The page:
Friday, March 20, 2009

Off Grid

Our family has purposefully chosen not to utilize many modern technologies that many people take for granted. We have found many benefits as a result of this choice.

For example, by not having electric lights, family members naturally gravitate to the oil lanterns once darkness arrives. We have a lantern over our kitchen table and that tends to be the center of activity - for drawing, card games, reading and conversation. Because the smaller Dietz oil lanterns are not too bright the children tend not to stay in their bedroom too long during the early hours of darkness. Neither are we tempted to go off in different directions to watch screens independently. I am amazed to learn that many children now have their own television and computer and game system in their bedrooms.

The longer our family lives without direct access to electricity, the more I understand why the Amish have such rules for the their lives. When it is as simple as plugging an electrical device into an outlet in your home, the options are endless. The most common use of electricity in most homes is probably lights, but then add in televisions, computers, coffee makers, microwaves, toasters, refrigerators, washing machines, dryers, cordless telephones, electric toothbrushes, dishwashers, workout equipment, hair dryers, and many more items I have surely forgotten.
Most homes do not have their own independent electrical system utilizing solar, wind, or hydrolic power. Therefore, people are generally disconnected from where their electricity originates. As one relies more on man for their needs, it would seem likely that it would be easier to rely less on God. The only time the average homeowner may think about their source of electricity might be when they pay their bills, for example.
In addition to relying on large corporations for one’s needs (such as electrical companies), it is so very important to be conservative with what God does provide. For example, because our family is keenly in tune with our water usage and the physical effort involved in heating our water, we do not take daily showers generally. I vividly remember how easy it was to justify a daily shower. At present I wash my hair every other day and wash up every day with just about two gallons of very warm water.

I have to finish up our homemade veggie soup while the little one sleeps - I have more to write tomorrow.


  1. Sounds so wonderful actually (and this is from an electricity user). We don't allow our boys to have TVs, computers, video games, anything like that at all in their rooms. In fact, they don't have computers or video games at all. We do have a TV, but it has no cable. So it's a big black box that only shows DVDs that we allow to be viewed when we desire it. And then it's a family thing, never going off in different directions (boy, that painted a picture I have seen in so many homes).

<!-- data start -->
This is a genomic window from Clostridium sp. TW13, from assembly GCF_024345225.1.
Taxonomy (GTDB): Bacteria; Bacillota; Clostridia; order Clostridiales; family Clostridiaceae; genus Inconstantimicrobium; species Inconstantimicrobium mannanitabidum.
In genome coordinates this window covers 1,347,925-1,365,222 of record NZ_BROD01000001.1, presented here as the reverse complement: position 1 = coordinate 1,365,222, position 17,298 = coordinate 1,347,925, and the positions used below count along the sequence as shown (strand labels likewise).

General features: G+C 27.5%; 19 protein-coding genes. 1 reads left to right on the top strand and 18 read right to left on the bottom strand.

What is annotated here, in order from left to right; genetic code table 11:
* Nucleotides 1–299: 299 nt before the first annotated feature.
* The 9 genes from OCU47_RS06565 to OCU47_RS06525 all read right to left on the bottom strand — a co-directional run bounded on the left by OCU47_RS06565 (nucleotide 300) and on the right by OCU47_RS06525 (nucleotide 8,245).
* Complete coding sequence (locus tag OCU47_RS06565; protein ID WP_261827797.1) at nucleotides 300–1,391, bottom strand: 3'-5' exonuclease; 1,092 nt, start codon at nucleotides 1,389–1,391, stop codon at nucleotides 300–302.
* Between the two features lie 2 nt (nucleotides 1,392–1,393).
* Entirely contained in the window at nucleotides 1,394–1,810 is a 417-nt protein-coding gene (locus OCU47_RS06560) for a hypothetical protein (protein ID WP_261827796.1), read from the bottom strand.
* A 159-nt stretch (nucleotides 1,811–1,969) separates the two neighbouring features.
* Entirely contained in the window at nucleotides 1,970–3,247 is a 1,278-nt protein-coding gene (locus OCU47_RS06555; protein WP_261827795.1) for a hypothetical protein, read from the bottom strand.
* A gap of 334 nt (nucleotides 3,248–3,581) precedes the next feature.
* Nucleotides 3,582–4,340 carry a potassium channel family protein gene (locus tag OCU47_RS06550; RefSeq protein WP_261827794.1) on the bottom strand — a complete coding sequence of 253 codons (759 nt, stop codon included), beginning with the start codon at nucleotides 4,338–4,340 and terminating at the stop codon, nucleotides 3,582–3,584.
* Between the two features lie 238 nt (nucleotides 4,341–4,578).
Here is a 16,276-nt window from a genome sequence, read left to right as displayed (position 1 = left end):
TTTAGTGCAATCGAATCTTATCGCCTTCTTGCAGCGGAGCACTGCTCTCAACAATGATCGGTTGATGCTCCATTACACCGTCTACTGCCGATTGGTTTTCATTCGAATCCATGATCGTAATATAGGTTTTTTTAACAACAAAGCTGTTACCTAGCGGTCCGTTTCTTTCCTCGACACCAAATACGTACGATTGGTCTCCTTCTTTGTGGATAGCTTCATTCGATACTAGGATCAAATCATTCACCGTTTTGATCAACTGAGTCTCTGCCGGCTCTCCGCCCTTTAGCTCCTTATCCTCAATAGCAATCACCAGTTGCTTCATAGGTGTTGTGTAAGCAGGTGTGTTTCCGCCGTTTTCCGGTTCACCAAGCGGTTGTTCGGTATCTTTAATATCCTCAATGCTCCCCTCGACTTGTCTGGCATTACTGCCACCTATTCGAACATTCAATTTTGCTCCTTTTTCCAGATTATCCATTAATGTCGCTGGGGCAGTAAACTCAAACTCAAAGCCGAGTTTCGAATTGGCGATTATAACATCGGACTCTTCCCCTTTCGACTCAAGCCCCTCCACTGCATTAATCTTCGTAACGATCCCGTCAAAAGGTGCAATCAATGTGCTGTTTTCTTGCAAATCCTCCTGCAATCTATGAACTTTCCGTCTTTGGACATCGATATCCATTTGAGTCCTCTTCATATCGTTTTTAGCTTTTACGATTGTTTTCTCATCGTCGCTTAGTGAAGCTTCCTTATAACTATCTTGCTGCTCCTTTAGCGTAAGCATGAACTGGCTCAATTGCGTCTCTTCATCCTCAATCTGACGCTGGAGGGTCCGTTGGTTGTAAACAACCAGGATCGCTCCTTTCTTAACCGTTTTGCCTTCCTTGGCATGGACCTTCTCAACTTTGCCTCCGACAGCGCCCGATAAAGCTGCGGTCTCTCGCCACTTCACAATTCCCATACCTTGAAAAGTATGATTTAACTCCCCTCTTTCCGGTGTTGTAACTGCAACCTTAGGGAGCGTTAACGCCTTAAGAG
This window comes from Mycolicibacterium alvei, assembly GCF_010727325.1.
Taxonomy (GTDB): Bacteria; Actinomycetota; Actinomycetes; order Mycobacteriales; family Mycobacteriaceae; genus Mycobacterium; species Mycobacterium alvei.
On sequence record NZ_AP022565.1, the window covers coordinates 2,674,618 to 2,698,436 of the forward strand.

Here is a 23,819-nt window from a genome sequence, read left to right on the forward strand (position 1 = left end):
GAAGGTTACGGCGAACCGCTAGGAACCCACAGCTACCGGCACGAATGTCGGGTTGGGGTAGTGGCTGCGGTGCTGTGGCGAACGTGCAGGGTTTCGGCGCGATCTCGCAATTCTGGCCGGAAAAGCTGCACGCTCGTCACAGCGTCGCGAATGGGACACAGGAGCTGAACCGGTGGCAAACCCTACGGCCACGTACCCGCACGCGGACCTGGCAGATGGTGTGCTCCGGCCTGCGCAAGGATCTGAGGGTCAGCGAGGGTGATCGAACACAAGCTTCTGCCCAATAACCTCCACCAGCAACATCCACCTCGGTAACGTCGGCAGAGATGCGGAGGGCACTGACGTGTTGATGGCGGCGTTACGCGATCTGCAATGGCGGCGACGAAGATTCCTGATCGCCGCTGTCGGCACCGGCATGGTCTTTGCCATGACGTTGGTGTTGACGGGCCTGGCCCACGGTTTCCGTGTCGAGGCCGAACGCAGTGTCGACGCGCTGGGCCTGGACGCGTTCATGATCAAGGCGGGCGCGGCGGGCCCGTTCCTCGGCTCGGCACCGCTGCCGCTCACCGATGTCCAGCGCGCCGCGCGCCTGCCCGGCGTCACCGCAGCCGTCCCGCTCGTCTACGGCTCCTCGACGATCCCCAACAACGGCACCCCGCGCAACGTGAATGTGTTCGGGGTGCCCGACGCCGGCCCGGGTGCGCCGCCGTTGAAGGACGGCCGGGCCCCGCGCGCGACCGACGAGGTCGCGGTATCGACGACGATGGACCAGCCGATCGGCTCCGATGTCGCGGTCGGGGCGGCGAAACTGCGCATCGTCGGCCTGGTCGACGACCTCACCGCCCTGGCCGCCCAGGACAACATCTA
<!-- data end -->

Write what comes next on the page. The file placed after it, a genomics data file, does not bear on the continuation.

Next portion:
I do have one question, and maybe it's as plain as the nose on my face, how do you get online? Computers use electricity and internet requires at least a phone line or cable outlet. Do you use the library, a friend's house, or have some nifty tip you could provide? I am NOT being rude. I am honestly and truly very curious and have been for a while but felt rude asking. I was hoping this topic on your blog might allow me the opportunity for this to not sound rude.

    By the way, I just adore your blog. It is such a light in this world and such a wonderful example. Thank you and God bless you today and everyday.

  2. Thank you for your thoughtful post!
    We charge our small lap top in our car and we have a phone line for internet access - yes, it is slow, but we don't use the internet all that much. Prior to living this lifestyle we built up our online handcraft business and we have felt the need to maintain that to some level. We are working hard on building our organic veggie side of the business with the hopes of not being reliant on internet sales. We will see what God provides. Your home sounds like a great compromise. Actually, it sounds very much like ours as we have a small older television we pull out for the children to watch one move on Friday nights - for this we run the generator. Other than that, no television.
    Thanks for sharing and warm wishes,

  3. We've felt a strong leading toward going off grid. We already heat our home, water and cook on our Baker's Choice wood cook stove , in Fall, winter and early Spring.The remainder of the time we cook outdoors and hope to assemble a solar water heater as well as a solar cooker.
    We use lanterns and candles. Our only hang up is our freezers, my Dh doesn't like canned meat. I just read an article about using our cellar for a refrigerator and we do have access to the river, so can make a spring box as well.

    Where we live, we do have 6 acres on the river, but our home is hooked to our towns water supply( which can be easily changed) and sewer( which is a costly change). We haul water in the winter for our animals, using a hand pump on our well. Sometimes our bitter temps create an issue, of the hand pump freezing up, which a cup or so of hot water usually solves.

    I enjoy your blog and understand your wishes to pull back from the internet. I'm excited about your newsletter and am sending a yr. subscription, today.

    Blessings from,
    The Never Done Farm

  4. I'm curious as to how long you have been living this way. I've just happened onto your blog. We do have all of the conveniences but my grandpa would love to to live the way you do. In some ways they do. They heat totally with wood in their wood stove. And cook on it. When they had the cook stove my granny made bread and everything. They grow their own vegies and herbs. And they practice holistic medicine except where some illnesses are concerned. My granny could never use a wash board anymore, although she used to.